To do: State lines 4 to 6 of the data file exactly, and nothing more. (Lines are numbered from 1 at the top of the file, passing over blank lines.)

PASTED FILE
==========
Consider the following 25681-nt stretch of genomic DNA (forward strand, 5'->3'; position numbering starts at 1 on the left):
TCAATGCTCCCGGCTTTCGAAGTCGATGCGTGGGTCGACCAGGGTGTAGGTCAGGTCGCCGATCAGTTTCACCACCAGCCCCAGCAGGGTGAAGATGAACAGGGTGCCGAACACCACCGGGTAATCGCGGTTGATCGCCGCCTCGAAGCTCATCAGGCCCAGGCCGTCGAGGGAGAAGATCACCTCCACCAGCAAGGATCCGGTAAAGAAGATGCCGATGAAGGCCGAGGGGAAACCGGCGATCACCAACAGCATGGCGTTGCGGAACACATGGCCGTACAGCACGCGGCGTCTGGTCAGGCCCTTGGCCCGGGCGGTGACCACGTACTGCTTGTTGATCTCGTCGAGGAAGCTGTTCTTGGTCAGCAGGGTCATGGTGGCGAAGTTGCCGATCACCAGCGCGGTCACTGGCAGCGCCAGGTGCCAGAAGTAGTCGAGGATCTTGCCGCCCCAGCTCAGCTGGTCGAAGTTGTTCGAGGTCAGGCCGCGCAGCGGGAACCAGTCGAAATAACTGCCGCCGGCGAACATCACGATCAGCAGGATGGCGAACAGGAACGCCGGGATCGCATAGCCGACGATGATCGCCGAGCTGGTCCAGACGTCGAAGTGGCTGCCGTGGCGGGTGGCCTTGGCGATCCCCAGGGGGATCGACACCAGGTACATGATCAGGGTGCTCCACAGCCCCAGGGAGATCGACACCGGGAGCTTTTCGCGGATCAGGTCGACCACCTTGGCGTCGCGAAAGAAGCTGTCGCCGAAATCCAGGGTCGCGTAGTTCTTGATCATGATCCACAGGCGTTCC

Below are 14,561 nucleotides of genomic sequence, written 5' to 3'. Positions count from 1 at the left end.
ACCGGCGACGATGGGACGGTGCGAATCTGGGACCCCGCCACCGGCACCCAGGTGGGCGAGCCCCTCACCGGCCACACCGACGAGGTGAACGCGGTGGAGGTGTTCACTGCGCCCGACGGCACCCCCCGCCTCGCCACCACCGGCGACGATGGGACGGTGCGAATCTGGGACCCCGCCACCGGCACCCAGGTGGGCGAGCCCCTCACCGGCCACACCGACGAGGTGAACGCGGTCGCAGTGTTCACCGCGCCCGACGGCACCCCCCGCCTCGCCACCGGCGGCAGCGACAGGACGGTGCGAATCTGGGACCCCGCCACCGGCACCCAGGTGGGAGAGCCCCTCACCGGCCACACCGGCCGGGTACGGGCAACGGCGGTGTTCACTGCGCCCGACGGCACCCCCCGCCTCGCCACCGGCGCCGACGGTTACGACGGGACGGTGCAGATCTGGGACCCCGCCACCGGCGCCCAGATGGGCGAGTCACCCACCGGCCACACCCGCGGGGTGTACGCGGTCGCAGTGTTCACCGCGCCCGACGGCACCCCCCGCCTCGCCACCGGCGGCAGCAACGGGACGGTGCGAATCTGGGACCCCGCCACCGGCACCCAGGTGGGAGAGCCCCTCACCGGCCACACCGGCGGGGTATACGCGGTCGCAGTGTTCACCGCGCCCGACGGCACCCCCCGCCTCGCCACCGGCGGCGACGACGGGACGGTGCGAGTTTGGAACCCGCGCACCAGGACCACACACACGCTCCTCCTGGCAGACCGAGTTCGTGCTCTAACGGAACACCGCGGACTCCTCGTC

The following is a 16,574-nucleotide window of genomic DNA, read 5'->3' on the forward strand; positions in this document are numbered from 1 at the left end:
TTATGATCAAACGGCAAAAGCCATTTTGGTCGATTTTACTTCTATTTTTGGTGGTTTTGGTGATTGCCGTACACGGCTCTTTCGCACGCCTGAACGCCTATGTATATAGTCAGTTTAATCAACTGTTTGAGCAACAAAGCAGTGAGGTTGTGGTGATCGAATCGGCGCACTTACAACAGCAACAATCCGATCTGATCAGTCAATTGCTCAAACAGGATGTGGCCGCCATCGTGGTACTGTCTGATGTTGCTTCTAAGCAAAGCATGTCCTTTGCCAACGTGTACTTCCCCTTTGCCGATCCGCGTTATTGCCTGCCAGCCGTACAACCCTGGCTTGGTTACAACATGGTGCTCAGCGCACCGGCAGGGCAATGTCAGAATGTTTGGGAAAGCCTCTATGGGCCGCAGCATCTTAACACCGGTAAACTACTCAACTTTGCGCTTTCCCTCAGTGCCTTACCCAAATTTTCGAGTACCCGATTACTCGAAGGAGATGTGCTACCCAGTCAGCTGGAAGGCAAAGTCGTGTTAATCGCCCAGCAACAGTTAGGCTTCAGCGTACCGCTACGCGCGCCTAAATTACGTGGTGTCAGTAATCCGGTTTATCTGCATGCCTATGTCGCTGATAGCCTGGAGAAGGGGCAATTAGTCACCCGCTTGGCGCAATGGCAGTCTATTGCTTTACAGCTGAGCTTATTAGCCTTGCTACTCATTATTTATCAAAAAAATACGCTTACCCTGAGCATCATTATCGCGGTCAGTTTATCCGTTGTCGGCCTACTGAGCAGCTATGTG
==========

ACCGGCGACGATGGGACGGTGCGAATCTGGGACCCCGCCACCGGCACCCAGGTGGGCGAGCCCCTCACCGGCCACACCGACGAGGTGAACGCGGTGGAGGTGTTCACTGCGCCCGACGGCACCCCCCGCCTCGCCACCACCGGCGACGATGGGACGGTGCGAATCTGGGACCCCGCCACCGGCACCCAGGTGGGCGAGCCCCTCACCGGCCACACCGACGAGGTGAACGCGGTCGCAGTGTTCACCGCGCCCGACGGCACCCCCCGCCTCGCCACCGGCGGCAGCGACAGGACGGTGCGAATCTGGGACCCCGCCACCGGCACCCAGGTGGGAGAGCCCCTCACCGGCCACACCGGCCGGGTACGGGCAACGGCGGTGTTCACTGCGCCCGACGGCACCCCCCGCCTCGCCACCGGCGCCGACGGTTACGACGGGACGGTGCAGATCTGGGACCCCGCCACCGGCGCCCAGATGGGCGAGTCACCCACCGGCCACACCCGCGGGGTGTACGCGGTCGCAGTGTTCACCGCGCCCGACGGCACCCCCCGCCTCGCCACCGGCGGCAGCAACGGGACGGTGCGAATCTGGGACCCCGCCACCGGCACCCAGGTGGGAGAGCCCCTCACCGGCCACACCGGCGGGGTATACGCGGTCGCAGTGTTCACCGCGCCCGACGGCACCCCCCGCCTCGCCACCGGCGGCGACGACGGGACGGTGCGAGTTTGGAACCCGCGCACCAGGACCACACACACGCTCCTCCTGGCAGACCGAGTTCGTGCTCTAACGGAACACCGCGGACTCCTCGTC

The following is a 16,574-nucleotide window of genomic DNA, read 5'->3' on the forward strand; positions in this document are numbered from 1 at the left end:
TTATGATCAAACGGCAAAAGCCATTTTGGTCGATTTTACTTCTATTTTTGGTGGTTTTGGTGATTGCCGTACACGGCTCTTTCGCACGCCTGAACGCCTATGTATATAGTCAGTTTAATCAACTGTTTGAGCAACAAAGCAGTGAGGTTGTGGTGATCGAATCGGCGCACTTACAACAGCAACAATCCGATCTGATCAGTCAATTGCTCAAACAGGATGTGGCCGCCATCGTGGTACTGTCTGATGTTGCTTCTAAGCAAAGCATGTCCTTTGCCAACGTGTACTTCCCCTTTGCCGATCCGCGTTATTGCCTGCCAGCCGTACAACCCTGGCTTGGTTACAACATGGTGCTCAGCGCACCGGCAGGGCAATGTCAGAATGTTTGGGAAAGCCTCTATGGGCCGCAGCATCTTAACACCGGTAAACTACTCAACTTTGCGCTTTCCCTCAGTGCCTTACCCAAATTTTCGAGTACCCGATTACTCGAAGGAGATGTGCTACCCAGTCAGCTGGAAGGCAAAGTCGTGTTAATCGCCCAGCAACAGTTAGGCTTCAGCGTACCGCTACGCGCGCCTAAATTACGTGGTGTCAGTAATCCGGTTTATCTGCATGCCTATGTCGCTGATAGCCTGGAGAAGGGGCAATTAGTCACCCGCTTGGCGCAATGGCAGTCTATTGCTTTACAGCTGAGCTTATTAGCCTTGCTACTCATTATTTATCAAAAAAATACGCTTACCCTGAGCATCATTATCGCGGTCAGTTTATCCGTTGTCGGCCTACTGAGCAGCTATGTG